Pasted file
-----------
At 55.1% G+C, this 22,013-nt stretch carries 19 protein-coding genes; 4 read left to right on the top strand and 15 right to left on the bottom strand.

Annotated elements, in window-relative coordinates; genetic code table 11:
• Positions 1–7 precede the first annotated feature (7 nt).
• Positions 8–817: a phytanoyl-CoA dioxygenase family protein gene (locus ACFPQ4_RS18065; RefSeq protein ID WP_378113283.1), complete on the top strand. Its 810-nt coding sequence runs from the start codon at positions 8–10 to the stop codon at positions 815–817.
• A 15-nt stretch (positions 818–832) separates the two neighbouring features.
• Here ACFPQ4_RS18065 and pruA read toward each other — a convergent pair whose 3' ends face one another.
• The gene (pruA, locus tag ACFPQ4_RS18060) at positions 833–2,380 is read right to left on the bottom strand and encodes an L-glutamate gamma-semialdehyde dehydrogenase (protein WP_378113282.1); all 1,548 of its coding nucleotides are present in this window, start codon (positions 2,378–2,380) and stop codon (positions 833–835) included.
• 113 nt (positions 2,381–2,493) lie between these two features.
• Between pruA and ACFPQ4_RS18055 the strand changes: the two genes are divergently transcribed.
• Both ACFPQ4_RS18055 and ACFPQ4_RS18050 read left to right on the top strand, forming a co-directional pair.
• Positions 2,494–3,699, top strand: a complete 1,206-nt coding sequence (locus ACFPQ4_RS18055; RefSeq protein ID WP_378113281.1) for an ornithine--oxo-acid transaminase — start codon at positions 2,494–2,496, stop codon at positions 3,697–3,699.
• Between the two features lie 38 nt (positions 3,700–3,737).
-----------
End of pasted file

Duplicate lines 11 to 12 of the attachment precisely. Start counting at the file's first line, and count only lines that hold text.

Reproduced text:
• Positions 2,494–3,699, top strand: a complete 1,206-nt coding sequence (locus ACFPQ4_RS18055; RefSeq protein ID WP_378113281.1) for an ornithine--oxo-acid transaminase — start codon at positions 2,494–2,496, stop codon at positions 3,697–3,699.
• Between the two features lie 38 nt (positions 3,700–3,737).